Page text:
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P850 Measles virus immune status in a cohort of Spanish patients with inflammatory bowel disease

A. Gómez-Outomuro1, A. Castaño-García1, P. Flórez-Díez1, R. de Francisco*1,2, M. Rodriguez3, I. Huerta-González4, I. Pérez-Martínez1, S. Martínez-González1, M. Fernández-Prada5, A. Suárez1,2, S. Riestra1,2

1Hospital Universitario Central de Asturias, Gastroenterology, Oviedo, Spain, 2Instituto de Investigación Sanitaria del Principado de Asturias, Oviedo, Spain, 3Hospital Universitario Central de Asturias, Laboratory of Medicine, Oviedo, Spain, 4Regional Ministry of Health of the Principality of Asturias, Department of Epidemiological Surveillance, Oviedo, Spain, 5Hospital Universitario Central de Asturias, Department of Preventive Medicine and Public Health, Oviedo, Spain

Background

Despite vaccination against measles virus, outbreaks of this infection have been reported in western European countries. Little is known about measles virus serological status in adult patients with inflammatory bowel disease (IBD). On the other hand, few studies have analysed factors related to measles virus immune status. Our aim was to know the immune status against measles virus in a cohort of adult patients with IBD

Methods

Single-centre study in IBD patients attended at an Spanish IBD unit between 2015 and 2018. At the diagnosis of IBD or at the first visit to the Unit, all patients were assessed for their serological status regarding measles virus by the determination of IgG antibodies. Factors related to measles virus immune status were analysed.

Results

430 patients were included, mean age 45.9 years, 51.9% male, 51.6% Crohn's disease, 44.7% ulcerative colitis and 3.7% unclassified colitis. In total, 36 patients (8.4%) were measles virus-IgG negative. There were no significant differences in percentage of seronegative patients according to gender (p = 0.131), type of IBD (p = 0.512) or treatment at the time of the testing [corticosteroids (p = 0.560), immunomodulators (p = 0.581) or biologics (p = 0.784)]. Regarding age, seronegative patients were younger than seropositive (mean 31.8 years vs. 47.2 years; p < 0.001). Analysing by subgroups, we found differences between patients born before and after 1982 (measles vaccination start time in Spain); thus, 24.5% patients born after 1982 were seronegative vs. 2.8% among patients born before 1982 (p < 0.001). We also found differences between patients born before and after 1991 (measles eradication time in our country) (18.4% seronegative among born after 1991 vs. 7.1% among born before, p < 0.001). In total, 16 of 36 patients (44.4%) were vaccinated. Of the remaining 20, 16 were not vaccinated because they were under immunosuppressive treatment, and one of them due to spontaneous seroconversion. There were no cases of measles.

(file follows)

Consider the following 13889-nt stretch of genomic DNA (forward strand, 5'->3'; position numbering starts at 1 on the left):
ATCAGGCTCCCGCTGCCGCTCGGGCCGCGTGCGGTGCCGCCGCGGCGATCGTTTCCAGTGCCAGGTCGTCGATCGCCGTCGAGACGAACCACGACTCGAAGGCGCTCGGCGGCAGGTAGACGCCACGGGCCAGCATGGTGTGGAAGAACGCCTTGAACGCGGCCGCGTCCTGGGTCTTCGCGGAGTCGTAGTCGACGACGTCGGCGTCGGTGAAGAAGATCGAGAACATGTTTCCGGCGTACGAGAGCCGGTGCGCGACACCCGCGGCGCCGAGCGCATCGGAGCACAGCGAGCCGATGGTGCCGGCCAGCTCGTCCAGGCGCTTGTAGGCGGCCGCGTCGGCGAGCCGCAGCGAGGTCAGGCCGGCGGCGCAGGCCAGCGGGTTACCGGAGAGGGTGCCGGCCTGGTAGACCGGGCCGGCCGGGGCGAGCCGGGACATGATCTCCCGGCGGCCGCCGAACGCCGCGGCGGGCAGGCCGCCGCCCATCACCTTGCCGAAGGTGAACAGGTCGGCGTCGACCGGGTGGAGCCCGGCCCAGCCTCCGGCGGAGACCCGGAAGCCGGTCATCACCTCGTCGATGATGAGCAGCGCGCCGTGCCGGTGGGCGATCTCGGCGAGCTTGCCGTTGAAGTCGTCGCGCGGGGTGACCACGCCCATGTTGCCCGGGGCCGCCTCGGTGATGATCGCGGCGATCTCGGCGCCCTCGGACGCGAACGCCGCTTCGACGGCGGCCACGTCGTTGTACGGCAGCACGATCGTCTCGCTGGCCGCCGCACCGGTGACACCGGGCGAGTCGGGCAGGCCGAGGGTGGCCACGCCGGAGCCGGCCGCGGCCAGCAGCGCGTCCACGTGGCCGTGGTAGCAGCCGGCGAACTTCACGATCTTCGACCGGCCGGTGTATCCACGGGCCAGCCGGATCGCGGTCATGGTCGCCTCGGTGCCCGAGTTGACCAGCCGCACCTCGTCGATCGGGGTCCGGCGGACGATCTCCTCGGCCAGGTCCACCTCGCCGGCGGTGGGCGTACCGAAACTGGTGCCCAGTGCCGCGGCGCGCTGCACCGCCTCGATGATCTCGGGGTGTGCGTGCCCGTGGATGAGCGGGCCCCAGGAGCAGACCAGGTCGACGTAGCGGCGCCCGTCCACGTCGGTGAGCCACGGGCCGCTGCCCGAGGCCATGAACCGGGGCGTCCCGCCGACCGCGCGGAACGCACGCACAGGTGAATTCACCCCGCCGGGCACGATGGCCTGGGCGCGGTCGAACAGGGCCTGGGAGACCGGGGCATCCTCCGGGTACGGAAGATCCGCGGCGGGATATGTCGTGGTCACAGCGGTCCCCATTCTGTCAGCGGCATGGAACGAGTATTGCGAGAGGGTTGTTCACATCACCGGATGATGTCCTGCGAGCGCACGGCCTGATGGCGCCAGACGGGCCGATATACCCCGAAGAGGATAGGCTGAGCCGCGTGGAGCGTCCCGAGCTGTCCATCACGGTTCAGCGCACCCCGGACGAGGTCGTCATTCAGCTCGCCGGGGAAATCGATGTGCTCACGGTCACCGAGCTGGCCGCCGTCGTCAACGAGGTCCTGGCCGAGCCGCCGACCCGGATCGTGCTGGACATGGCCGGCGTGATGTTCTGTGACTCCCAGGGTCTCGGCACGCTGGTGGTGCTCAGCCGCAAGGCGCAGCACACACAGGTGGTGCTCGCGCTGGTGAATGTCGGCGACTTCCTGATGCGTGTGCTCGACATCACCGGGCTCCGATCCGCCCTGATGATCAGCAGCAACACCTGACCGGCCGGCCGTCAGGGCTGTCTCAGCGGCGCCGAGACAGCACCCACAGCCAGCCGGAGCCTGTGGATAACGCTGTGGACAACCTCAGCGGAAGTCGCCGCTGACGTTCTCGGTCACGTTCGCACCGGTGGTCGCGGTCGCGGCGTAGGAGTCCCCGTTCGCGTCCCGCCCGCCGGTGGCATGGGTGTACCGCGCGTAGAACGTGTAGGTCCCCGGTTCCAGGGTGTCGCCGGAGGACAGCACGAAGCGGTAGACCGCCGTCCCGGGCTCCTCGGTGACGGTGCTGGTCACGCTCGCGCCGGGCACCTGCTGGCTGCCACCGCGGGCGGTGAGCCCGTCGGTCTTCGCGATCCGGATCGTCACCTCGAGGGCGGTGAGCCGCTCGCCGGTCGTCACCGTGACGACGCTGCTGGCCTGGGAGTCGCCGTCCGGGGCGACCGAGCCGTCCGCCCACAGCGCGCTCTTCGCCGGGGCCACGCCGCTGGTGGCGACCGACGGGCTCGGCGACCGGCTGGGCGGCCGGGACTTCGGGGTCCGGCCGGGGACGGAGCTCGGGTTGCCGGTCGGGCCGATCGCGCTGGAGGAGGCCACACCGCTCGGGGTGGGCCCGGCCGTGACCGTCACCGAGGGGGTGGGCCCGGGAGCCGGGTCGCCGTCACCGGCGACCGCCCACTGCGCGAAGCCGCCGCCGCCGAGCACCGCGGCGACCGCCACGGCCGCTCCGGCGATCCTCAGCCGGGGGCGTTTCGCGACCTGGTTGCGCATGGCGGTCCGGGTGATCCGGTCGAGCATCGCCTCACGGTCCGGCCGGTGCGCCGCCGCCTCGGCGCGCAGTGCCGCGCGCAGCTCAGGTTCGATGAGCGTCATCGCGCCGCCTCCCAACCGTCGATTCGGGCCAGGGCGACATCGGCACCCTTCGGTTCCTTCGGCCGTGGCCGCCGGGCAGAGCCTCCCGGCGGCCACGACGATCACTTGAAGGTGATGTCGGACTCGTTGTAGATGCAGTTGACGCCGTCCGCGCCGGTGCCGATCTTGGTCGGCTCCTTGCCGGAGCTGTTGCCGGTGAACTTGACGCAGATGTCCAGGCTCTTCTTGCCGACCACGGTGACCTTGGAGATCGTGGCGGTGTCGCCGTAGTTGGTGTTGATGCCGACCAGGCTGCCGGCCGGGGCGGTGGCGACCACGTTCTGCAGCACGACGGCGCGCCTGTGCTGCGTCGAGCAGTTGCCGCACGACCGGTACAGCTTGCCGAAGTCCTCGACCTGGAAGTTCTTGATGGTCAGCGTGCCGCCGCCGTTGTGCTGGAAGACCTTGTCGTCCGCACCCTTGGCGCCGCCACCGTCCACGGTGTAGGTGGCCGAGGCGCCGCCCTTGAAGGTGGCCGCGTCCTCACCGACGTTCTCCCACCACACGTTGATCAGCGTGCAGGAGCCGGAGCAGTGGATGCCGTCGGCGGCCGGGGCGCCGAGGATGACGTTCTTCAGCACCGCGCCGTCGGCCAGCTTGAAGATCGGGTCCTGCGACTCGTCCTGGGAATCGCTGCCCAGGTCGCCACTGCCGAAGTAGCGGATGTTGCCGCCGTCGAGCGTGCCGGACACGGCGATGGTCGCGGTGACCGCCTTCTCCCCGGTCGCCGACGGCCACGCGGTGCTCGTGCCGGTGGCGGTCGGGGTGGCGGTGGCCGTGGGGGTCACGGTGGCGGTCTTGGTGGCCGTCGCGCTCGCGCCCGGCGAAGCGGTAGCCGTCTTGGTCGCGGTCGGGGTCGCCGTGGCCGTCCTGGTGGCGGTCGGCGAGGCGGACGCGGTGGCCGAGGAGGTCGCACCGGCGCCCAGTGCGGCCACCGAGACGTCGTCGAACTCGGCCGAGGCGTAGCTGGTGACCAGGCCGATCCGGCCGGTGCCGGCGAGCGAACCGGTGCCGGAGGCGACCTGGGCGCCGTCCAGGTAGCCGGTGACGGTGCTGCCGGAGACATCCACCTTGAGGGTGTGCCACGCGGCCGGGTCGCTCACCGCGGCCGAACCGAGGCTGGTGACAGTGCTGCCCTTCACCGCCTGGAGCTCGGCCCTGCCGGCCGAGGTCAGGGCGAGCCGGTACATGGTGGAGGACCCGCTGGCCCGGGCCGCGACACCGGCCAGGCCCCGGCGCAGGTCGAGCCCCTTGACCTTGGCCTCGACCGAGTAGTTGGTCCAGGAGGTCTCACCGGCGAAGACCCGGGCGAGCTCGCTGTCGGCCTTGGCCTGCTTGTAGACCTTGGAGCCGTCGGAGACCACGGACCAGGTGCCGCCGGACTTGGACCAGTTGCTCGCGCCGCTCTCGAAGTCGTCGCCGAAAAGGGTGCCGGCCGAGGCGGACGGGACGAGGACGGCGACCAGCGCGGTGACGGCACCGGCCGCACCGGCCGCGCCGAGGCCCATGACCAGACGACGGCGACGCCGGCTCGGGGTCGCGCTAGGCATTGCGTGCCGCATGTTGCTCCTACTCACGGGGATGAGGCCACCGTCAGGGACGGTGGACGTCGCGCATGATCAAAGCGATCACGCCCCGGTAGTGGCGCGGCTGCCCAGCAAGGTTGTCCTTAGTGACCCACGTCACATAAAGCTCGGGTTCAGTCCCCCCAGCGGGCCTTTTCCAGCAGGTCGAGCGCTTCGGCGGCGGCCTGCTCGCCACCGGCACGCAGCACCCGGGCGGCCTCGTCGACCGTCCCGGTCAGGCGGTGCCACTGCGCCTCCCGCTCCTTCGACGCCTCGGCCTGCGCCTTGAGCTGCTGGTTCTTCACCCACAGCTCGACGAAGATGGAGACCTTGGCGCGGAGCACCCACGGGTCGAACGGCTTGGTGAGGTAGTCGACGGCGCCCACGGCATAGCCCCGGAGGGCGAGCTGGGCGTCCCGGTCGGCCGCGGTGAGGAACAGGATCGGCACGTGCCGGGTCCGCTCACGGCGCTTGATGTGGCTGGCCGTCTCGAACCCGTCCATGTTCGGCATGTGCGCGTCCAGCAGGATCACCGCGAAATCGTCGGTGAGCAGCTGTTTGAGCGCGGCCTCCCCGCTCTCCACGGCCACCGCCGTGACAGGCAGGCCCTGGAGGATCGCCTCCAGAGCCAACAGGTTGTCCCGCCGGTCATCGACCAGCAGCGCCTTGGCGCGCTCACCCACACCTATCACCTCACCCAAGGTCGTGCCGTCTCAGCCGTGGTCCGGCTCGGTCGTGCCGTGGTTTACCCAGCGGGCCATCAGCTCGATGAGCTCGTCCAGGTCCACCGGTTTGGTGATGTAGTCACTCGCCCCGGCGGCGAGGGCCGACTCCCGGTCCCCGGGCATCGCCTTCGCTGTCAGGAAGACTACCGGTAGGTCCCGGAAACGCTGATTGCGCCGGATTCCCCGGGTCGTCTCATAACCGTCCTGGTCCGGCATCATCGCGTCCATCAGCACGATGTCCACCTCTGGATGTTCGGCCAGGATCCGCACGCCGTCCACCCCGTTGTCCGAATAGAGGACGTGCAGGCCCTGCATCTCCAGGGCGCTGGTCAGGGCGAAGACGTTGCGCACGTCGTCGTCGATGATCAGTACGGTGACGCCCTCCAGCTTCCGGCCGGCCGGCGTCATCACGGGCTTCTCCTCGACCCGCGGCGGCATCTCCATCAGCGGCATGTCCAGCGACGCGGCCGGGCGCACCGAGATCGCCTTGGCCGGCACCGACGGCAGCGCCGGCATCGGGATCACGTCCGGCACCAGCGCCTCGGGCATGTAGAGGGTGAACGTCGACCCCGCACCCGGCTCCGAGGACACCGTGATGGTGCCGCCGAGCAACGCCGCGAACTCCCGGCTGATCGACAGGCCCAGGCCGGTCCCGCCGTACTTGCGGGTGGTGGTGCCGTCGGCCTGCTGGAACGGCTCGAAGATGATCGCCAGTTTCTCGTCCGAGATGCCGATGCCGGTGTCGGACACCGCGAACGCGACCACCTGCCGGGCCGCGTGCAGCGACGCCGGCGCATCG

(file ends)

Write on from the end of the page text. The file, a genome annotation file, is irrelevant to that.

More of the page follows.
Conclusion

Immunosuppressive and biological therapy does not affect the immune status against measles virus in patients with IBD. Seronegative patients are younger, probably due to the immunity was only conferred by vaccination given the non-exposure of these patients to the wild virus. Half seronegative were not vaccinated because they were under immunosuppression. Therefore, we would like to emphasise the importance of knowing the immunological status of patients at the baseline visit in order to adjust the vaccination schedule before starting treatment.